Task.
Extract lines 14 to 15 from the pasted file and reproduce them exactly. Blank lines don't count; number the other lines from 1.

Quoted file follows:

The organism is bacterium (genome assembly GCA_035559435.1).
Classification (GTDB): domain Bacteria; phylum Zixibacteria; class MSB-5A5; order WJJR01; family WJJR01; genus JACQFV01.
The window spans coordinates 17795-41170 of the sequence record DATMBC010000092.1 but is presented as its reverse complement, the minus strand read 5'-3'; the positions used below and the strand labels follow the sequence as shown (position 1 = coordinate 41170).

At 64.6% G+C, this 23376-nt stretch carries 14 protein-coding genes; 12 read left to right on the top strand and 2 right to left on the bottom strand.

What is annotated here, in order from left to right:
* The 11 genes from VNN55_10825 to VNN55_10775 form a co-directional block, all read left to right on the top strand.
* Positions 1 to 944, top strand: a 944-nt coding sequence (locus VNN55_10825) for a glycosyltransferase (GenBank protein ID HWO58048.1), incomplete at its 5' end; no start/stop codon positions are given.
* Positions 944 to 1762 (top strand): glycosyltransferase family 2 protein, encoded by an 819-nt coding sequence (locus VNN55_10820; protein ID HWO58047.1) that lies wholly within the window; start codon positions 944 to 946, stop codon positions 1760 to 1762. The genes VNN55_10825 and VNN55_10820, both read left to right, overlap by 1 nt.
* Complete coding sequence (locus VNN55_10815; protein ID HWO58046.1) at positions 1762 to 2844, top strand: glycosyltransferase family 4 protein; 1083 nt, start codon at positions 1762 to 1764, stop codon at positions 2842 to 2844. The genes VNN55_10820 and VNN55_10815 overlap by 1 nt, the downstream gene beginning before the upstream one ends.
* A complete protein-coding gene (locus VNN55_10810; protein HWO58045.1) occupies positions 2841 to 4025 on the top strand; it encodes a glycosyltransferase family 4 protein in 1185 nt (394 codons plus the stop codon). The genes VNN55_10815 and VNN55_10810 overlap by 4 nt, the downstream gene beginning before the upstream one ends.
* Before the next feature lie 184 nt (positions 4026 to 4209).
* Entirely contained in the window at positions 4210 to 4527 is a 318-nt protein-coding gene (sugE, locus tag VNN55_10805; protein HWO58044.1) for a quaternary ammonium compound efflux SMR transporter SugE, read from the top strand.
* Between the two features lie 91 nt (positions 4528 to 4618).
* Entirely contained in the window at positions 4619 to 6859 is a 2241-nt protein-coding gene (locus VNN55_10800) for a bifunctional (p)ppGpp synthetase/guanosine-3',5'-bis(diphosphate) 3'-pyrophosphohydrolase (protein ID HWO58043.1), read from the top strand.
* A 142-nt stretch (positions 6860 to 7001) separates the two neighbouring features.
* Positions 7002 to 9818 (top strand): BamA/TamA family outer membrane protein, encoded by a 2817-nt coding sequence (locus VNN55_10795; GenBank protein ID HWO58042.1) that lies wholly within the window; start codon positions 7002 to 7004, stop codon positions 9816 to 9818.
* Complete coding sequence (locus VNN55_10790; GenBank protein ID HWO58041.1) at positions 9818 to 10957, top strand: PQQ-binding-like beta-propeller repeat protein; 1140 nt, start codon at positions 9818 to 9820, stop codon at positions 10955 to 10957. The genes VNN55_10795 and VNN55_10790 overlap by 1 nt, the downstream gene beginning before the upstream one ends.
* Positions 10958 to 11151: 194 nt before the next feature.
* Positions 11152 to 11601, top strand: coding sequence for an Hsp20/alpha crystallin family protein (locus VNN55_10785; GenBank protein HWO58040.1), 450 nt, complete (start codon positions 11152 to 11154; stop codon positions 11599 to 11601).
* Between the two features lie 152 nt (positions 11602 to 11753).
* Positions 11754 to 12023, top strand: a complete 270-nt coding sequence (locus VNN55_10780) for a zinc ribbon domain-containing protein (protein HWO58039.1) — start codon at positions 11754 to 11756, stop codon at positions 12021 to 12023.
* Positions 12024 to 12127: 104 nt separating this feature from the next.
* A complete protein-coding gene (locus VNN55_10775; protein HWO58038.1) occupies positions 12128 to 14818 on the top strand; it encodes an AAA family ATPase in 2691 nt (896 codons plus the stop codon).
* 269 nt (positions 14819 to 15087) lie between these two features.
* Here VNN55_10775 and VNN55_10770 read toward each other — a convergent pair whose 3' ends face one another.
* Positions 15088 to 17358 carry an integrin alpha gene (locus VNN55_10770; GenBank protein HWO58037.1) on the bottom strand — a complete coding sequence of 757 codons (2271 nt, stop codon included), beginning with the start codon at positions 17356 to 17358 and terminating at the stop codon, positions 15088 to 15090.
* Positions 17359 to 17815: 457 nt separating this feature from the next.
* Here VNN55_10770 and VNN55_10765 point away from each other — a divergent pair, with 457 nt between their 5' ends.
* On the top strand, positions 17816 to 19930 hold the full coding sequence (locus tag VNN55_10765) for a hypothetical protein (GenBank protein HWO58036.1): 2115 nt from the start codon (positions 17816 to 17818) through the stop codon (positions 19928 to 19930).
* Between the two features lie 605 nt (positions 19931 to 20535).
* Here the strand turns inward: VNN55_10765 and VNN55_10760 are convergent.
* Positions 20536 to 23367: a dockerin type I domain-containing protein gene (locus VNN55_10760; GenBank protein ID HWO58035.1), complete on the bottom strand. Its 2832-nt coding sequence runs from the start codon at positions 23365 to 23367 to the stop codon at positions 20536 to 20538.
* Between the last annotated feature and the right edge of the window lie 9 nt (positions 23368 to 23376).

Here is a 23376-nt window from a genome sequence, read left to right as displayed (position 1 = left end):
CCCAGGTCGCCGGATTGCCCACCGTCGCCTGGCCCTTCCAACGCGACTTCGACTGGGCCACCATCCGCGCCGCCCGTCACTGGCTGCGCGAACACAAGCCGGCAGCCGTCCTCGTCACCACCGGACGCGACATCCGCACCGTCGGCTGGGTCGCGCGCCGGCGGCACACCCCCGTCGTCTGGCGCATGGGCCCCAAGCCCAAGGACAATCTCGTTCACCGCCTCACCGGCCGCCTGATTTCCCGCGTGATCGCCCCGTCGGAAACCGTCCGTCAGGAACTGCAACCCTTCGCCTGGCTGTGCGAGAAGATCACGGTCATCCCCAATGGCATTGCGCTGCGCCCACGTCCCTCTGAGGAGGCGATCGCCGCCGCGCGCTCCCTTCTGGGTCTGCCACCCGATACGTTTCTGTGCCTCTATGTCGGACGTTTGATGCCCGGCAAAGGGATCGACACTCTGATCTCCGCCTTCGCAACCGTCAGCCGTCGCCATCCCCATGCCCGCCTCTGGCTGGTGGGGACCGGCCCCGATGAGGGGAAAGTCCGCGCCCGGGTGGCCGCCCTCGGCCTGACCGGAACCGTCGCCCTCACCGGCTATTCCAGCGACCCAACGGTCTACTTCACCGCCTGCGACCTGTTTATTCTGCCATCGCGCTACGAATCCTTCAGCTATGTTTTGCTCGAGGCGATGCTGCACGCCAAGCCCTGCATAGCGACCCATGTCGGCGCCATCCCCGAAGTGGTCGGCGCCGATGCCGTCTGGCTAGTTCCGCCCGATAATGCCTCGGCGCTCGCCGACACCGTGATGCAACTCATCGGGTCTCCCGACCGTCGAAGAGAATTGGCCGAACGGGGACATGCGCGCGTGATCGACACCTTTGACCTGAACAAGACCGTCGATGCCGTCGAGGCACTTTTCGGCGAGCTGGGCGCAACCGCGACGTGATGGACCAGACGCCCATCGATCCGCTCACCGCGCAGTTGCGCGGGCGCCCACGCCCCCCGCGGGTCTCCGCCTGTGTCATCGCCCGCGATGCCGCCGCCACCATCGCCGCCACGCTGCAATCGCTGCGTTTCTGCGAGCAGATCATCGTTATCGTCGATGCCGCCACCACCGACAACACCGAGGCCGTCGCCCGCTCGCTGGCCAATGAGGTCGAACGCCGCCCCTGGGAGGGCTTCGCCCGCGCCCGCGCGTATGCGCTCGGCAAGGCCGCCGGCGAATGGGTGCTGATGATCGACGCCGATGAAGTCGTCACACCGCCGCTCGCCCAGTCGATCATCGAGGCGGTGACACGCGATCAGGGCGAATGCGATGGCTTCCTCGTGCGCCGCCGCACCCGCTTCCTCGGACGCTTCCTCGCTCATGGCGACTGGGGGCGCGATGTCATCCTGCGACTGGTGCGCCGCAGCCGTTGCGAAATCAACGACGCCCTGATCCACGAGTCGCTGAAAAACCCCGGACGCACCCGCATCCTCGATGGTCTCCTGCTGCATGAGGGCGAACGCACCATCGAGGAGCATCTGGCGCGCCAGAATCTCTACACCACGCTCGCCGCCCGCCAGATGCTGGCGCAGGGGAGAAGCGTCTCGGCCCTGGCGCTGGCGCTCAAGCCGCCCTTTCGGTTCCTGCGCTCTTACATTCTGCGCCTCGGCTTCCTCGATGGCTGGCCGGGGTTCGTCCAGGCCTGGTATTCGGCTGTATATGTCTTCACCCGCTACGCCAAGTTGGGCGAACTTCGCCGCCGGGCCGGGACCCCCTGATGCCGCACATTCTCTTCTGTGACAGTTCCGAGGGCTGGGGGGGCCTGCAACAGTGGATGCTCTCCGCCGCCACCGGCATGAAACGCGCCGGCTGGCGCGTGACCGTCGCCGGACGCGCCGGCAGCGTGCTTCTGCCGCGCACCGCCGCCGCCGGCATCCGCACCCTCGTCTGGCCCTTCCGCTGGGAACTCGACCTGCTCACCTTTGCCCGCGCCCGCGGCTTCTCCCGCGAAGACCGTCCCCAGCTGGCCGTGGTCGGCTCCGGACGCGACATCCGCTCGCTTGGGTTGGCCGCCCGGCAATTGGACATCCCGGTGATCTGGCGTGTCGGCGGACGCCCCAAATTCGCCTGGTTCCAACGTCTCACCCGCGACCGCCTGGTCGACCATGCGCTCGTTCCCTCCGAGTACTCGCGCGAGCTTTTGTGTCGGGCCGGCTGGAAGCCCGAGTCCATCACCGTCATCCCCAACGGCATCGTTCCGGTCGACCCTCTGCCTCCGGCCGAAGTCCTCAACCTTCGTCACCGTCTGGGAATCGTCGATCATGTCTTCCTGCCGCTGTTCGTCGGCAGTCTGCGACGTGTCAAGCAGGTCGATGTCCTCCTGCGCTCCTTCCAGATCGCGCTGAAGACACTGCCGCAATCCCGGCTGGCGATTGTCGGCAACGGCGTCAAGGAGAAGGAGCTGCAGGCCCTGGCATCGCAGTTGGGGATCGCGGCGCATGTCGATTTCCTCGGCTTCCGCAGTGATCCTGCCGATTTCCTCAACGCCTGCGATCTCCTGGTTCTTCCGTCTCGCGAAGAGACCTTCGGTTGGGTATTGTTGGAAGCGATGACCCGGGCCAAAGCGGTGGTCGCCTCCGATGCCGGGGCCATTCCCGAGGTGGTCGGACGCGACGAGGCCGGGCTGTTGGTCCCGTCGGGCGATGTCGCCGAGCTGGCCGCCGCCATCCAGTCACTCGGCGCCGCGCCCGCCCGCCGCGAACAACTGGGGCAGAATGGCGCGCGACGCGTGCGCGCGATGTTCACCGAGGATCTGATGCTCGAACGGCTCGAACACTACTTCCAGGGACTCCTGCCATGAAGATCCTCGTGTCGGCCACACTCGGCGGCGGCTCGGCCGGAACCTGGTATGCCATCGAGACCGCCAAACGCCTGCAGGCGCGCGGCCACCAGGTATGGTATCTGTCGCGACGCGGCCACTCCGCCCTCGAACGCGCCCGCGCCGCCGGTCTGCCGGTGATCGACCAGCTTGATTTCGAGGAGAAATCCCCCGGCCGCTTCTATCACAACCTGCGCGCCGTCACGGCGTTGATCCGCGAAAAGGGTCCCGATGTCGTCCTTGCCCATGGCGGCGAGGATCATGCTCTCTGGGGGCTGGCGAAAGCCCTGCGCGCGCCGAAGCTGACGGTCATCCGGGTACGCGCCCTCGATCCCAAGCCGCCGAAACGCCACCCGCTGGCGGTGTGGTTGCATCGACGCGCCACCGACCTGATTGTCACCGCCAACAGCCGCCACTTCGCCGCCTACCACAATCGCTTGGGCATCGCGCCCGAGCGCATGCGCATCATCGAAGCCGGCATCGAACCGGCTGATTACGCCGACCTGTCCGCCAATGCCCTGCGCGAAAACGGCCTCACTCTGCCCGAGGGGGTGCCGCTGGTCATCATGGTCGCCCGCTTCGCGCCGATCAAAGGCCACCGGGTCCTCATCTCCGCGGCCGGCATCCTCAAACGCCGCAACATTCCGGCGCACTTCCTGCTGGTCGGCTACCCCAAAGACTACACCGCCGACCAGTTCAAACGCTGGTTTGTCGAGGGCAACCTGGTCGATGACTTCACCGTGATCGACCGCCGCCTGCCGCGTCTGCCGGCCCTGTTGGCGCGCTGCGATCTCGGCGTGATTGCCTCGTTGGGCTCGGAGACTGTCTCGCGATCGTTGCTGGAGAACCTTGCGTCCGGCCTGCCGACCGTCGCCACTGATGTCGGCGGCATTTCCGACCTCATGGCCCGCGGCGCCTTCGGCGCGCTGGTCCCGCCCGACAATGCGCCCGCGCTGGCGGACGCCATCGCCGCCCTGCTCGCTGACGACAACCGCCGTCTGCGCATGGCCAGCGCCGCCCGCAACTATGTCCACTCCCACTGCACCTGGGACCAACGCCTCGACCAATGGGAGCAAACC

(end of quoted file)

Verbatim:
* Entirely contained in the window at positions 4619 to 6859 is a 2241-nt protein-coding gene (locus VNN55_10800) for a bifunctional (p)ppGpp synthetase/guanosine-3',5'-bis(diphosphate) 3'-pyrophosphohydrolase (protein ID HWO58043.1), read from the top strand.
* A 142-nt stretch (positions 6860 to 7001) separates the two neighbouring features.